23

I read this short story in a collection about 30 years ago but it might be older than that.

The main character has a "soup of the day" in his usual restaurant. He finds out it is mostly based on the content of a can. It is written on the label "other poultry" and "chicken". The maker of the content of the can happens to be there and befriends the main character. He even invites him to visit him. Curious about the "other poultry", the latter does go to the address of the can maker. There he finds a strange contraption which he realises to be a time-travel machine, when a very big bird approaches it, is trapped and brought inside. From the past, obviously, since it is a dodo !

Now this is definitely not the story The Ugly Chickens by Howard Waltrop which does not involve time-travel.

6
  • 1
    The story somewhat resembles Asimov's A statue for Father, but if it doesn't involve dinosaurs, it's not that one. Incidentally, dodo meat was often reported to be not very good.
    – LSerni
    Commented Jun 13 at 21:59
  • @LSerni My story does not involve dinosaurs, just dodos. And it is a story ! The taste of dodo meat in the real world is not really relevant...
    – Alfred
    Commented Jun 13 at 22:03
  • You've put several phrases and words into quote marks. Did the story literally use the phrase "ugly chickens" and "other poultry"?
    – Valorum
    Commented Jun 13 at 22:12
  • @Valorum In the title of my question, "ugly chickens" is my own reference to Waltrop's story. It does not appear at all in the story, which just mentions dodos. As for the ingredients, I don't remember the punctuation. I remember that the label of the can contains (chicken) and (other poultry). Whether the character, when he reads the label, puts these words between quotes marks or not, I am not sure. Whether the thoughts of main character, as written later, reuse the phrase (other poultry) or just muses about the ingredients on the label, again I am not sure.
    – Alfred
    Commented Jun 13 at 22:22
  • @user14111 Yes, in Englsih. chicken and other fowl were in the text.
    – Alfred
    Commented Jun 14 at 4:18

1 Answer 1

24

Full Chicken Richness by Avram Davidson. I read it in The Year's Best Science Fiction, First Annual Collection edited by Gardner Dozois.

The label on the can is:

But Rudolfo had never heard the rude English story about the pint of half-and-half, neither did Fred tell it to him. Rudolfo said, “I make a stock with the bones after making chickens sandwiches and I mix it with this.” He produced a large, a very large can, pushed it over to Fred. The label said. FULL CHICKEN RICHNESS Chicken-Type Soup.

“Whah-haht?” asked Fred, half-laughing. He read on. Ingredients: Water, Other Poultry and Poultry Parts, Dehydrated Vegetables, Chickens and Chicken Parts, seasoning … the list dribbled off into the usual list of chemicals. The label also said, Canned for Restaurant and Institutional Usement.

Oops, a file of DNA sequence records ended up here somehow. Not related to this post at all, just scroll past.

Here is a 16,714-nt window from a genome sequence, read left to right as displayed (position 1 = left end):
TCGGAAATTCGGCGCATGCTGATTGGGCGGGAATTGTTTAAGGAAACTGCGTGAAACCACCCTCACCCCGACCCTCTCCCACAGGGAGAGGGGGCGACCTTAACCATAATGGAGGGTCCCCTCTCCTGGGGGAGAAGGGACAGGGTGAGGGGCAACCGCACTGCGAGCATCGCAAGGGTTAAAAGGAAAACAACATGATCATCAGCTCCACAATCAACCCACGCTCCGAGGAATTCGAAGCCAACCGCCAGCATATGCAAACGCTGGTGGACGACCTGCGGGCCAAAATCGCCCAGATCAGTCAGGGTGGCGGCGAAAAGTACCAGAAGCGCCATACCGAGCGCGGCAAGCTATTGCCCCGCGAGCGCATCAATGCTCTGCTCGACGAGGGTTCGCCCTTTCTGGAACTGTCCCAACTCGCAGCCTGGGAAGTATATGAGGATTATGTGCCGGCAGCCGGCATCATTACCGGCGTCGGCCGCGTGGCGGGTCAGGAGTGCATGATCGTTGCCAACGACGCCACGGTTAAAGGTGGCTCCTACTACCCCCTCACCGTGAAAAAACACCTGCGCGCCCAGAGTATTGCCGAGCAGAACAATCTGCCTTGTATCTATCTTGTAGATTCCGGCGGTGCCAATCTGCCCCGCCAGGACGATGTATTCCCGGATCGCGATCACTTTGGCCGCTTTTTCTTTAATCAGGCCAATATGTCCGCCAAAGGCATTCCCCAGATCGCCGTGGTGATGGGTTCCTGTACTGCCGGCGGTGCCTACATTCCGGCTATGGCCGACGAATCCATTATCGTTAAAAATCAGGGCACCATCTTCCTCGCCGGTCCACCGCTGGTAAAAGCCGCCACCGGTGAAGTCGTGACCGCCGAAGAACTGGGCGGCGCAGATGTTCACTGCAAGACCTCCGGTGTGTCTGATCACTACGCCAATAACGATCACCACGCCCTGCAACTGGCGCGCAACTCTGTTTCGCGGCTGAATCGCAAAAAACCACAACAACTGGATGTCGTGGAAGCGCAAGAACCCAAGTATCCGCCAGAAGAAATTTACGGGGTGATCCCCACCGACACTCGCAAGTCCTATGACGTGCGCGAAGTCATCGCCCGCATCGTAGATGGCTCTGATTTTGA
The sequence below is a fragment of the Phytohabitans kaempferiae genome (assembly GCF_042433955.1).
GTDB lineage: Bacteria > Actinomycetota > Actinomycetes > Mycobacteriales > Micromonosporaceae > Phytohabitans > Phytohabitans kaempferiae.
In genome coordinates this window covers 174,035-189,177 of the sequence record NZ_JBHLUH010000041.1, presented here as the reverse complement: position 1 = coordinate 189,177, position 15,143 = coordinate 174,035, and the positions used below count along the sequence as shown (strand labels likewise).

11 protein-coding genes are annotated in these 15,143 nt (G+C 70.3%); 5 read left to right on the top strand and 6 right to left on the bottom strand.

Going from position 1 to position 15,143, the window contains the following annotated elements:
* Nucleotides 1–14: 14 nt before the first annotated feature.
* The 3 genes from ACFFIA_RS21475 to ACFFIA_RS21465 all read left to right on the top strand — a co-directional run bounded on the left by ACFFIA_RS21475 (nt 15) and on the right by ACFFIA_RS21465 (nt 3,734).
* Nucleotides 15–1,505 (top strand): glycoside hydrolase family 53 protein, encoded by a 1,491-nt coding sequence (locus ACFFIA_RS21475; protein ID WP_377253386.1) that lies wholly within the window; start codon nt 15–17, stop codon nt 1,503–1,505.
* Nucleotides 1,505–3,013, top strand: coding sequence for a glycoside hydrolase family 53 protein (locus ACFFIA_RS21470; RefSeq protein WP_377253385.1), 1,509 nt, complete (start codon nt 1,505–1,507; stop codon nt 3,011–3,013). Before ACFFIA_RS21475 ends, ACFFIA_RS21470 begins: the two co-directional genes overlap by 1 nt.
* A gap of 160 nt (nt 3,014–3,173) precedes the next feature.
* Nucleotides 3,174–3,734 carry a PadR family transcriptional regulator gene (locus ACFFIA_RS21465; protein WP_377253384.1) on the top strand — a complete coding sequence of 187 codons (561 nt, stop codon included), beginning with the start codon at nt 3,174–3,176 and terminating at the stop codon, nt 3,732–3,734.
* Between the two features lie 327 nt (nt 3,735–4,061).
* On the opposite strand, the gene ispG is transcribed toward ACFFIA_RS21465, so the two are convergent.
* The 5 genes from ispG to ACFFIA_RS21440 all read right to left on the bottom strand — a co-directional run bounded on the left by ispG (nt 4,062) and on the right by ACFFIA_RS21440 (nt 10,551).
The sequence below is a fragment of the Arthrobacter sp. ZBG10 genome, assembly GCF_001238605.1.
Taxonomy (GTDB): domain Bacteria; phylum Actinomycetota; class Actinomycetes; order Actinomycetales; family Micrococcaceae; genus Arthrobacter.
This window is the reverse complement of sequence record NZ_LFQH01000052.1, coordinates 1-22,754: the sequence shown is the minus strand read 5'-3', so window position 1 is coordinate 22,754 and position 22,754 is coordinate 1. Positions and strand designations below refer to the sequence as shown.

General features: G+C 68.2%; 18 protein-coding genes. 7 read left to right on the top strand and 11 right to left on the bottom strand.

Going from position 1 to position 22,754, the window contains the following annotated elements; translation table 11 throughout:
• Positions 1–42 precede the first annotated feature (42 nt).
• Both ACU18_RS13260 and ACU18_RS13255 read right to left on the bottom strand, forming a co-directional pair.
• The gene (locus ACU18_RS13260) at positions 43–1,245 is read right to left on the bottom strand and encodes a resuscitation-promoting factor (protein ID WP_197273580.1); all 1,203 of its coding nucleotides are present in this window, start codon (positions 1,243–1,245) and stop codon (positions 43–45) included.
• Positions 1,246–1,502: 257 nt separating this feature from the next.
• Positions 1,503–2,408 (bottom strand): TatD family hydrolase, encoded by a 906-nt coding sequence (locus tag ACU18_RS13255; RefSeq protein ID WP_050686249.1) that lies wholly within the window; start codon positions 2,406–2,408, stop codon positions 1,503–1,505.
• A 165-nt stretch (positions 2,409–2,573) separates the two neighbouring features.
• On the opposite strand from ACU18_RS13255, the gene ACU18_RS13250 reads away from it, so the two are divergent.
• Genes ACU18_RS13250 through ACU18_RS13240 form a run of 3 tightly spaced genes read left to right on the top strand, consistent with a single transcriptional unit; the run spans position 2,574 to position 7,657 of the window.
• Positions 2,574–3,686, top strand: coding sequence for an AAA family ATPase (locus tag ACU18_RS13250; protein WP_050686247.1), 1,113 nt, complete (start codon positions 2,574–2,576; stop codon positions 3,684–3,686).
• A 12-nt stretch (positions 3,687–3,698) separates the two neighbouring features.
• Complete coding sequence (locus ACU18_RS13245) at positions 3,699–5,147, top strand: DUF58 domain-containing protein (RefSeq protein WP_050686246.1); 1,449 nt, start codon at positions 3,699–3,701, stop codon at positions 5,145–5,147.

The story ends:

That other room was partly crammed with an insane assortment of machinery and allied equipment, compared to which Don Eliseo’s more perfect make-and-bake tortilla engine, with its affinities to the perpetual motion invention of one’s choice, was simplicity. The thing stood naked for Fred’s eyes, but his eyes told him very little: wires snaked all around, that much he could say.

There was a not-quite-click, a large television screen flickered on. No. Whatever it was at the room’s end, sitting flush to the floor with a low, chicken-wire fence around it, it was not television, not even if Abelardo had started from scratch as though there had been no television before. The quality of the “image” was entirely different, for one thing; and the color, for another, was wrong … and wrong in the way that no TV color he had ever seen had been wrong.

He reached to touch the screen, there was no “screen,” it was as though his hand met a surface of unyielding gelatin. The non-screen, well, what the hell, call it a screen, was rather large, but not gigantically so. He was looking at a savannah somewhere, and among the trees were palms and he could not identify the others. A surf pounded not far off, but he could not hear it. There was no sound. He saw birds flying in and out of the trees. Looking back, he saw something else.

A trail of broken bread through the room, right up to the, mmm, screen. A silent breeze now and then rifled grass, and something moved in the grass to one side. He stepped back, slightly. What the hell could it mean? Then the something which was in the grass to one side stepped, stiff-legged, into full view, and there was another odd, small sound as the thing—it was a bird—lurched through the screen and began to gobble bread.

Hopkins watched, dry-mouthed. Crumb by crumb it ate. Then there was no more bread. It doddled up to the low fence, doddled back. It approached the screen, it brushed the screen, there was a Rube Goldberg series of motions in the external equipment, a sheet of chicken wire slid noisily down to the floor. The bird had been trapped.

Fred got down and peered into the past till his eyes and neck grew sore, but he could not see one more bird like it. He began to laugh and cry simultaneously. Then he stood up. “Inevitable,” he croaked, throwing out his arms. “Inevitable! Demand exceeded supply!”

The bird looked up at him with imbecile, incurious eyes, and opened its incredible beak. “Doh-do,” it said, halfway between a gobble and a coo. “Doh-do. Doh-do.”

On searching the SFFSE I find that, although it isn't a duplicate, the story was mentioned in the description of What is the other (besides Davidson’s ‘Full Chicken Richness’) SF story (pre 1998) centred on dodos?

0

Your Answer

By clicking “Post Your Answer”, you agree to our terms of service and acknowledge you have read our privacy policy.

Not the answer you're looking for? Browse other questions tagged or ask your own question.